Thursday, May 31, 2012

A Fair Exchange

Conversation with Younger Daughter on picking her up at the bus stop:

YD: (showing me a duck-shaped eraser): "Look at this cute eraser!"

Me: "Very nice. Where'd you get it?"

YD: "A boy in my class said he'd give me his eraser if I stopped talking to him!"

Wednesday, May 30, 2012

The Future of Work, Marriage, Children

What kind of world will our kids graduate into when they're done with school? What will the economy look like? Will decent jobs be available?

On a completely anecdotal level, I've been noticing for a while that those with young-adult children report that their daughters are completely job-focused and hard-working, while their sons are drifting around finding themselves. This NYTimes article confirmed my observations: Young Women are More Career-Driven than Men.

The headline statistic was this one, comparing young men and women who said that being successful in a highly-paid career or profession is "one of the most important things" or "very important" in their lives: 59% for young men, 66% for young women.

The poll also reveals that marriage and parenthood are becoming increasingly separate goals, at the expense of marriage. Young women say these issues are "one of the most important things in their lives" at these rates: 37% for having a successful marriage and 59% for being a good parent.

What careers will be available to our kids? Some speculate that in the future there will simply be less work to do, because of advances in technology. I've been meaning to read this book about it: The End of Work, by Jeremy Rifkin. As reported in the Atlantic Monthly, in Making it in America:

There’s a joke in cotton country that a modern textile mill employs only a man and a dog. The man is there to feed the dog, and the dog is there to keep the man away from the machines.
I liked this article in the NYTimes: Let's Be Less Productive. Productivity is not a useful way to think about caring professions, e.g. teaching. A teacher with more students in the classroom is more "productive", but it's usually not in the best interests of the kids.

I'm also WAY in favor of a drastically shortened workweek as a way to increase the number of jobs. Of course, to make that work, we'd need universal health care, so that employers wouldn't be penalized for taking on more employees.

Readers? Thoughts? What will the future look like? What should it look like?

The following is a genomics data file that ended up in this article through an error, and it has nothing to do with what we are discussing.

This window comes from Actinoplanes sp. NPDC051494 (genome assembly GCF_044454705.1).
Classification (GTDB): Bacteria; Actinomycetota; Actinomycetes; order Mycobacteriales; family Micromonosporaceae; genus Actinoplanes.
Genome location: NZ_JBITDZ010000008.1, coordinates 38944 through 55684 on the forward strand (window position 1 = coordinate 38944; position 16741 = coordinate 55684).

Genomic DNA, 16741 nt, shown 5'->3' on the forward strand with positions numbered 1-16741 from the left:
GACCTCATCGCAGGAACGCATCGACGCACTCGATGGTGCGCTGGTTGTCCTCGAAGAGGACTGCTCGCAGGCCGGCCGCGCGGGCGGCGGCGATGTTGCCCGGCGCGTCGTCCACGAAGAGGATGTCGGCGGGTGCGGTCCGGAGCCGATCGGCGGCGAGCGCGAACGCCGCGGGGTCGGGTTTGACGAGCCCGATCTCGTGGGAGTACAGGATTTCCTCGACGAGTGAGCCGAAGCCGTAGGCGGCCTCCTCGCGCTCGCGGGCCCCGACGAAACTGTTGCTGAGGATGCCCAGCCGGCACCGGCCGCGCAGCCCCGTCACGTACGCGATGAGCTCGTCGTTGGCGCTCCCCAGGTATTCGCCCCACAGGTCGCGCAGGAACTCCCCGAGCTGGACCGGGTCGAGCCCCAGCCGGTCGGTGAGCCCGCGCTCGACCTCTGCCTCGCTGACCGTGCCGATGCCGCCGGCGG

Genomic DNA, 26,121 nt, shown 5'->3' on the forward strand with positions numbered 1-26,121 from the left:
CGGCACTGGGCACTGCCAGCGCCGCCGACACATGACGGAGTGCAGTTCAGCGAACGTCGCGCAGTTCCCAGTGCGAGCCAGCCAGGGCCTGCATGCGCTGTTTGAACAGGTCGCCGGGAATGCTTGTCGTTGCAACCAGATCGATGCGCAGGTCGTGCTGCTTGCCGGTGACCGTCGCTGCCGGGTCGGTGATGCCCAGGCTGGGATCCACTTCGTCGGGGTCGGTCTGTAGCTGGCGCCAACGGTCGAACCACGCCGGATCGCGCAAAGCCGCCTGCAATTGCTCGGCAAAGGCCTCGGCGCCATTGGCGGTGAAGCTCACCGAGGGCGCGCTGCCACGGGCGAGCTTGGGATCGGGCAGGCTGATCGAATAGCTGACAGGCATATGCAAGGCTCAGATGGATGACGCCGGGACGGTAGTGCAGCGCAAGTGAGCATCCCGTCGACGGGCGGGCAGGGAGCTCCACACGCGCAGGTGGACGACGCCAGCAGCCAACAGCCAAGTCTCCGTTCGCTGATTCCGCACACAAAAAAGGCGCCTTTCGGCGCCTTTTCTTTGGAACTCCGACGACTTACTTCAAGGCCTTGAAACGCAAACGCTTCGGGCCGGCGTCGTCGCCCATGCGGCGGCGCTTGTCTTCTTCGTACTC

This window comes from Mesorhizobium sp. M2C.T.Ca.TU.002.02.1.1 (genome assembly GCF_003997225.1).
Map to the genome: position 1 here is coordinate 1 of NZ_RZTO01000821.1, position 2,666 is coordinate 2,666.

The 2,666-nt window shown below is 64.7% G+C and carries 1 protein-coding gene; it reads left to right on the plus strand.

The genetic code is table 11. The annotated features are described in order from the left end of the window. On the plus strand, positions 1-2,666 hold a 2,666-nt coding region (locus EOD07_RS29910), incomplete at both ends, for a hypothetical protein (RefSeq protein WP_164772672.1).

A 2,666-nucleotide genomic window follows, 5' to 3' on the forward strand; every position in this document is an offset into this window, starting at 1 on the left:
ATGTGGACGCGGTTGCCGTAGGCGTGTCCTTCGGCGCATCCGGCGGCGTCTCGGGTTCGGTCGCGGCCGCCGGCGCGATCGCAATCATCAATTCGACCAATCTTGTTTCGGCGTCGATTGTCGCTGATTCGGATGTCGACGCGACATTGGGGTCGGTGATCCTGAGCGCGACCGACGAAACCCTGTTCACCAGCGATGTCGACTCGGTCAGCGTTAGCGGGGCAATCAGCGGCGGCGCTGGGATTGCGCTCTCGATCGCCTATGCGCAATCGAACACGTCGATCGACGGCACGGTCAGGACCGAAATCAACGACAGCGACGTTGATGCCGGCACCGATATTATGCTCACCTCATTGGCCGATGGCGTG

Friday, May 25, 2012

Attributing Motives to Kids

Over on Jessica Lahey's blog, she's got a post about hubris. Among other things, she talks about the desire of kids to "test boundaries" and "challenge authority".

Well, maybe. I've been noticing lately that controlling, authoritarian teachers (and, doubtless, parents) are very quick to attribute these motives to kids, in almost any situation. One such teacher thought my daughter was being defiant when she had simply forgotten a trivial piece of her homework.

There's a narcissism at work here; like a certain type of vain, clueless man who thinks a woman is flirting with him even as she's walking away.

Jessica Lahey says:

I think students test their teachers because they know they are safe with the teachers who care about them. They push us away because they know we will still be here when they return to their senses.
Or perhaps these adolescent students, in the tricky phase between child and adult, are trying to establish a more equal relationship with an adult they care about. They won't manage it if the adult in question can only think in terms of "boundaries" and "authority".

Maybe that child who behaves in a way we don't like is "testing boundaries". On the other hand, maybe she's trying to tell us we've restricted her freedom too much. Maybe she's right.

Thursday, May 17, 2012

A Novel Way to Aggravate Parents

Concerned Parent (thanks, CP!) sent in a link to this article: Parent Report Cards are Novel Way to Boost Support.

I really hate the article, beginning with the headline. There's nothing novel about report cards, which are highly over-rated as a motivational tool. And I'm not reassured by the point that the parents are encouraged to grade themselves, which, if possible, is even more patronizing. "We know it would never occur to you to wonder how you're doing as a parent, so we've provided a handy rubric!"

This paragraph had steam coming out of my ears:

Nashville resident Christi Witherspoon favors the measures. Despite her busy schedule as a doctor, she and her husband, Roger, spend as much as three hours each night helping their two young daughters with homework.
The daughters in question are 6 and 9 years old! Homework has eaten the family's life, and Mom is OK with that? There's a word for spending 3 hours a day doing academic work with your kids -- it's called "homeschooling."
Under Tennessee's contract legislation, parents in each school district are asked to sign a document agreeing to review homework and attend school functions or teacher conferences, among other things.
Correlation is not causation, people! While it may be true that the children of parents who attend parent-teacher conferences do better in school than the children of parents who don't show up, that doesn't imply that the parent-teacher conferences actually accomplish anything. It's more likely that the kind of parents who show up for conferences are also the kind who offer a supportive environment at home.

Monday, May 7, 2012

Parents as Drivers

Overheard in the car while chauffering Older and Younger Daughter:

Younger Daughter (to Older Daughter): "How come Mom isn't yelling at the traffic?"

Older Daughter: "No, Dad is the one who yells at the traffic. Mom just gets lost all the time."

This was the same trip where Younger Daughter got into my wallet and exclaimed in a voice of wonderment: "Wow, Mom's got a driver's license!"